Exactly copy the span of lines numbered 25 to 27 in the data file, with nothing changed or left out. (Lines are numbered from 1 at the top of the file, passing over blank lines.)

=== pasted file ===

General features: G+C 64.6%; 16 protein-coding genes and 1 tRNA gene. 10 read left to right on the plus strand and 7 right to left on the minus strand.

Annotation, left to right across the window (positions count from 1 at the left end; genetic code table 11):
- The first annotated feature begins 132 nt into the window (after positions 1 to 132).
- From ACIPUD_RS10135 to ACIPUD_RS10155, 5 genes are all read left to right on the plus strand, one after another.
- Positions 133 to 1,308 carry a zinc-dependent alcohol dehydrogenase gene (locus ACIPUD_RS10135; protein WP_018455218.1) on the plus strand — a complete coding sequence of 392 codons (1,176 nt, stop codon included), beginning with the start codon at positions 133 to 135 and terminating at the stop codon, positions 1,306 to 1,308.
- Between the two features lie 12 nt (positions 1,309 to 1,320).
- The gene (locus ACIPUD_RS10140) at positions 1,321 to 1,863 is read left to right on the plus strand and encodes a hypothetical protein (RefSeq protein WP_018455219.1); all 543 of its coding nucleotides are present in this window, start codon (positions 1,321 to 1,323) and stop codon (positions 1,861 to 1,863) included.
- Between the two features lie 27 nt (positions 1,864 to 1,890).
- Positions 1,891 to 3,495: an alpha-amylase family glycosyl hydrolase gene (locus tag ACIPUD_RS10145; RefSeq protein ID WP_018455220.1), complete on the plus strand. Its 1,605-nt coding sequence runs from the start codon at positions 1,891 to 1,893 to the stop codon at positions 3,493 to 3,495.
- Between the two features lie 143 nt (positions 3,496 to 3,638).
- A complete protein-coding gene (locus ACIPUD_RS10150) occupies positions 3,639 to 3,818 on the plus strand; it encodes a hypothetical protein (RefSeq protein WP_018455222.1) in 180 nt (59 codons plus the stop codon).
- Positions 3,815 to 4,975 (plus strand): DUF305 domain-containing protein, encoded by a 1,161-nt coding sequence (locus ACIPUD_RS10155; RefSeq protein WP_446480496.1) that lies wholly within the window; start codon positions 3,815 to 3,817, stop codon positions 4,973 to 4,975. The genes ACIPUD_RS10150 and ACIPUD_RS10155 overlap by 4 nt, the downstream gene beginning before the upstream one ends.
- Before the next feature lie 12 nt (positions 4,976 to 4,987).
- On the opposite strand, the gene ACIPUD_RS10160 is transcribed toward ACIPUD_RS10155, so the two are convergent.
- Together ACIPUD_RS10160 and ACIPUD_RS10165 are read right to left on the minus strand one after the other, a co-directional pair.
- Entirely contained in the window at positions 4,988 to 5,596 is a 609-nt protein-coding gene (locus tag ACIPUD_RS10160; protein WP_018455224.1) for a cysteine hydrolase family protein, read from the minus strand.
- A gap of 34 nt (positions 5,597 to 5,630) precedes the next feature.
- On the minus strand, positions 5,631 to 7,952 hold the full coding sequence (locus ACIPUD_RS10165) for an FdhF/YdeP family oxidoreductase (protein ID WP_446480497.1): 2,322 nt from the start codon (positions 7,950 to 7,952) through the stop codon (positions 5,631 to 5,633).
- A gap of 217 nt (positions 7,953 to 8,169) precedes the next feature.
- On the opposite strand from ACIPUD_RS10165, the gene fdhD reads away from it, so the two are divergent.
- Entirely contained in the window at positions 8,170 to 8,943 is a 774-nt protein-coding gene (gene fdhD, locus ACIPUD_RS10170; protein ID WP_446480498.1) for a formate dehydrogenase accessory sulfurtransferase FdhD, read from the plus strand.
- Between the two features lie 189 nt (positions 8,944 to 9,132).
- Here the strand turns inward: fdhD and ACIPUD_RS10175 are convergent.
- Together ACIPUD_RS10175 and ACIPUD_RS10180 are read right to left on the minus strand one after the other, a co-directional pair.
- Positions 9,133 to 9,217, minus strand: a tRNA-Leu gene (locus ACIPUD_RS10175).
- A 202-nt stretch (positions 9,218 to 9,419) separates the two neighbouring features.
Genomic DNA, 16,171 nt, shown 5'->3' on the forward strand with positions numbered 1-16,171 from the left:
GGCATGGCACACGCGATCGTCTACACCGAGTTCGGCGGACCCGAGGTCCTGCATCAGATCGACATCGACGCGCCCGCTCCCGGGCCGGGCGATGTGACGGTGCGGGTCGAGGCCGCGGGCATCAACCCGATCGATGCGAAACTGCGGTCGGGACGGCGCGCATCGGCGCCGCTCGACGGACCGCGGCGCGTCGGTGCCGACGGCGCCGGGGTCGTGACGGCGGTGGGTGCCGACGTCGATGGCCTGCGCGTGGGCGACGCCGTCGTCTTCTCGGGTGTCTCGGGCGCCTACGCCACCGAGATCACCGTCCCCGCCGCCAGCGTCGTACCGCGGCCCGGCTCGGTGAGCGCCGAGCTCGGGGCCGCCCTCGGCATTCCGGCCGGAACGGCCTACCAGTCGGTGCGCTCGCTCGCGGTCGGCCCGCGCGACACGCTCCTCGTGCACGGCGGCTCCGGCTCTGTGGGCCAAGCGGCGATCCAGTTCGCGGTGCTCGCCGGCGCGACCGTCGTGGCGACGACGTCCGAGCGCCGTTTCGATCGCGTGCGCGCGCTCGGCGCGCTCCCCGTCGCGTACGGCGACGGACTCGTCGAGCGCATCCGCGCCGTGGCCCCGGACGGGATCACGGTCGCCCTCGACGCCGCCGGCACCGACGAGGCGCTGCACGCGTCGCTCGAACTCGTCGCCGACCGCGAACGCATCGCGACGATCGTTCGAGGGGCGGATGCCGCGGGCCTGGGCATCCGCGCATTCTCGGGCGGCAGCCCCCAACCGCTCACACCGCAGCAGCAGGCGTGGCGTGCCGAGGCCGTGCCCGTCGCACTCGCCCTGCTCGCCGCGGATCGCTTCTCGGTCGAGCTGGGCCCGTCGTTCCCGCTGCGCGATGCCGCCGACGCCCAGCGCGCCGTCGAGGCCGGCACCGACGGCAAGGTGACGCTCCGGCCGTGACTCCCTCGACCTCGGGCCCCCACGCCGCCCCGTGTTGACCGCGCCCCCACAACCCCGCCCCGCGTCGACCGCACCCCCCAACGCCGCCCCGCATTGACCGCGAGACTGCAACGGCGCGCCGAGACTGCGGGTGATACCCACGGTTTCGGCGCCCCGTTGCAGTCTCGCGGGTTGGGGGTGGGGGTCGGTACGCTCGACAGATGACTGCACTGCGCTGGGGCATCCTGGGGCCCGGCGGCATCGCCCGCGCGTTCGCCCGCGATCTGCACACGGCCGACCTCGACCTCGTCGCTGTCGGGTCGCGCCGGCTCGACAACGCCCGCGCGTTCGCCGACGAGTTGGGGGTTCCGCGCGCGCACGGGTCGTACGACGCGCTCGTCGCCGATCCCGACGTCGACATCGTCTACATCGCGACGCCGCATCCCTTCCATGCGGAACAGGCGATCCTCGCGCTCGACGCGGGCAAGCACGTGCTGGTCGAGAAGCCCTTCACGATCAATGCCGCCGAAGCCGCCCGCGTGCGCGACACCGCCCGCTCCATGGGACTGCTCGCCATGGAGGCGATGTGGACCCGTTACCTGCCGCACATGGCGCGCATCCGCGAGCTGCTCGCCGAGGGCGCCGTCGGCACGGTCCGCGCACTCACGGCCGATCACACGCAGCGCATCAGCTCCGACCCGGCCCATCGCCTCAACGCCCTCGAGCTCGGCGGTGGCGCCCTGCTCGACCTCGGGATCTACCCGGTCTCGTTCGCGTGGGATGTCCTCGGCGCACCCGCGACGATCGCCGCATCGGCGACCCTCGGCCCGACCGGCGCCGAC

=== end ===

- Positions 9,133 to 9,217, minus strand: a tRNA-Leu gene (locus ACIPUD_RS10175).
- A 202-nt stretch (positions 9,218 to 9,419) separates the two neighbouring features.
Genomic DNA, 16,171 nt, shown 5'->3' on the forward strand with positions numbered 1-16,171 from the left: